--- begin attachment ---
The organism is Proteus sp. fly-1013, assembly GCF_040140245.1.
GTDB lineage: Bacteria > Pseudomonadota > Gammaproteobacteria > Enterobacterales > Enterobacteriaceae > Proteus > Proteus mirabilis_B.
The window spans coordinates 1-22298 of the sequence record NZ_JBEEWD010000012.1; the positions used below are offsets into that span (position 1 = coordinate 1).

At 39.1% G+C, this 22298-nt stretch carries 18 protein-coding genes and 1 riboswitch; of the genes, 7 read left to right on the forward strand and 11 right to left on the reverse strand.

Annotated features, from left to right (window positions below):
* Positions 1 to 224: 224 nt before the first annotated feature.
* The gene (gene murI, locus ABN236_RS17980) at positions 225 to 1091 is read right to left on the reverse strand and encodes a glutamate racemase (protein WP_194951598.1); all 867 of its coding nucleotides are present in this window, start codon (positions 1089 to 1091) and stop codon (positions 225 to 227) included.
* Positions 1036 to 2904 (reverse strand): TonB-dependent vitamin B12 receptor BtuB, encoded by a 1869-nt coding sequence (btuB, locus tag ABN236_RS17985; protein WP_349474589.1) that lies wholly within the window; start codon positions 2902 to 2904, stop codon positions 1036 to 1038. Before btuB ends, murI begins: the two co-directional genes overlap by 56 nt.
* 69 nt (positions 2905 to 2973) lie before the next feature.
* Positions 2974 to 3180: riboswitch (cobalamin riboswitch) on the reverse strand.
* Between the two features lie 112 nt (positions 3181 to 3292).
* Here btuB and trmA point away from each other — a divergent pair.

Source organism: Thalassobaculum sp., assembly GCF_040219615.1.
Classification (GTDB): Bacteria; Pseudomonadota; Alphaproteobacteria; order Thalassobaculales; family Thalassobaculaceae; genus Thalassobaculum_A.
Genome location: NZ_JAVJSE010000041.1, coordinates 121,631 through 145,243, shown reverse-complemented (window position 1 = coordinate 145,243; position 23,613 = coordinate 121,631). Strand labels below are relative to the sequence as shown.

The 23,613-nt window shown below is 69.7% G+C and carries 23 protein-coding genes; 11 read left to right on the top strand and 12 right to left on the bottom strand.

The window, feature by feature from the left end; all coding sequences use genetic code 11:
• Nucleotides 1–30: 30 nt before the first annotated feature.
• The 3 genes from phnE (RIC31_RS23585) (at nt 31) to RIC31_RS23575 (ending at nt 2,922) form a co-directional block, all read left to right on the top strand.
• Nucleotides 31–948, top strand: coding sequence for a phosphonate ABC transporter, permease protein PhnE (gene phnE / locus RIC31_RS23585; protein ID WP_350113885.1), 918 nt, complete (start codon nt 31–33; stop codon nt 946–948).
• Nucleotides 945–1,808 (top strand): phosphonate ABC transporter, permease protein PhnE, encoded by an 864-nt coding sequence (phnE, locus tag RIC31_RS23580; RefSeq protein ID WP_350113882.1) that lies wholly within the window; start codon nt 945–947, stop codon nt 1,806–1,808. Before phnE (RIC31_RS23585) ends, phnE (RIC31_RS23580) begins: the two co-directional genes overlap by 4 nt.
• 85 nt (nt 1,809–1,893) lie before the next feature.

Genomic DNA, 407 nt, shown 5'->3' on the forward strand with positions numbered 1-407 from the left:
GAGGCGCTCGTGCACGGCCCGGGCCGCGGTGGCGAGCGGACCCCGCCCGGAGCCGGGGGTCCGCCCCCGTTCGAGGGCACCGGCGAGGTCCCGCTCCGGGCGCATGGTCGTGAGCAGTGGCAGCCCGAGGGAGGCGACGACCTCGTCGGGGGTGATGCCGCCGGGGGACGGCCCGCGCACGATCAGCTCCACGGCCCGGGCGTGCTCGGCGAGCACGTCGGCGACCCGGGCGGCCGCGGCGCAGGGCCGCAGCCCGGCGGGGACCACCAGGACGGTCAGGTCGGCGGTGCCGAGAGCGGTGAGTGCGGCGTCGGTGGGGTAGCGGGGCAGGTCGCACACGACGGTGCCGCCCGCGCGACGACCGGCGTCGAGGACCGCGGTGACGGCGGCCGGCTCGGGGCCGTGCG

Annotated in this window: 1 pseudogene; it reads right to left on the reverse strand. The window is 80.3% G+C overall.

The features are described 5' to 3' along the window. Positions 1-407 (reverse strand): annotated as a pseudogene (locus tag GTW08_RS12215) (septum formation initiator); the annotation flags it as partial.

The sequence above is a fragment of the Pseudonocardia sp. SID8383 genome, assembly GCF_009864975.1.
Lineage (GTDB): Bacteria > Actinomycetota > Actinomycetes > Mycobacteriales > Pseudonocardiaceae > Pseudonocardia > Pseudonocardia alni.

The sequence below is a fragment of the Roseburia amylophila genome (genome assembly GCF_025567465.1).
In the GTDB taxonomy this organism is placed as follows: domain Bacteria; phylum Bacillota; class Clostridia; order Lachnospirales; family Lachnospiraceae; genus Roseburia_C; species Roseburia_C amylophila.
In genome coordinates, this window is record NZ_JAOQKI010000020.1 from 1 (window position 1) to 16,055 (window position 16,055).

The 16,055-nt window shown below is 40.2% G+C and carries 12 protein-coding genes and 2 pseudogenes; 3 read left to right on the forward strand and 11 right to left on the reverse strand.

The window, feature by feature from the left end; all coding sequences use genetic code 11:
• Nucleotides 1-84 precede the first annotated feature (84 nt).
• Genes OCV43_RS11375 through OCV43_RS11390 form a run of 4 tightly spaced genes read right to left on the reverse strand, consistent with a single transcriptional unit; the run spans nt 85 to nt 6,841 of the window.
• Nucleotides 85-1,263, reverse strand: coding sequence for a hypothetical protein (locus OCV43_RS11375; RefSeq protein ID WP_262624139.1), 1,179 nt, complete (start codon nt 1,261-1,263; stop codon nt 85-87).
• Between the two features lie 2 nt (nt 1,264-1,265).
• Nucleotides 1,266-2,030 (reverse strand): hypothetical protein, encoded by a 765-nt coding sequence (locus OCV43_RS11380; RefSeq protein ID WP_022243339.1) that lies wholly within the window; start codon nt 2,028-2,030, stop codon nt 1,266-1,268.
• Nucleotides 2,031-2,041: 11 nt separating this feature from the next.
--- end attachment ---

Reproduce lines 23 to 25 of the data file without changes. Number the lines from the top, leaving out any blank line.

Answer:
Genomic DNA, 407 nt, shown 5'->3' on the forward strand with positions numbered 1-407 from the left:
GAGGCGCTCGTGCACGGCCCGGGCCGCGGTGGCGAGCGGACCCCGCCCGGAGCCGGGGGTCCGCCCCCGTTCGAGGGCACCGGCGAGGTCCCGCTCCGGGCGCATGGTCGTGAGCAGTGGCAGCCCGAGGGAGGCGACGACCTCGTCGGGGGTGATGCCGCCGGGGGACGGCCCGCGCACGATCAGCTCCACGGCCCGGGCGTGCTCGGCGAGCACGTCGGCGACCCGGGCGGCCGCGGCGCAGGGCCGCAGCCCGGCGGGGACCACCAGGACGGTCAGGTCGGCGGTGCCGAGAGCGGTGAGTGCGGCGTCGGTGGGGTAGCGGGGCAGGTCGCACACGACGGTGCCGCCCGCGCGACGACCGGCGTCGAGGACCGCGGTGACGGCGGCCGGCTCGGGGCCGTGCG

Annotated in this window: 1 pseudogene; it reads right to left on the reverse strand. The window is 80.3% G+C overall.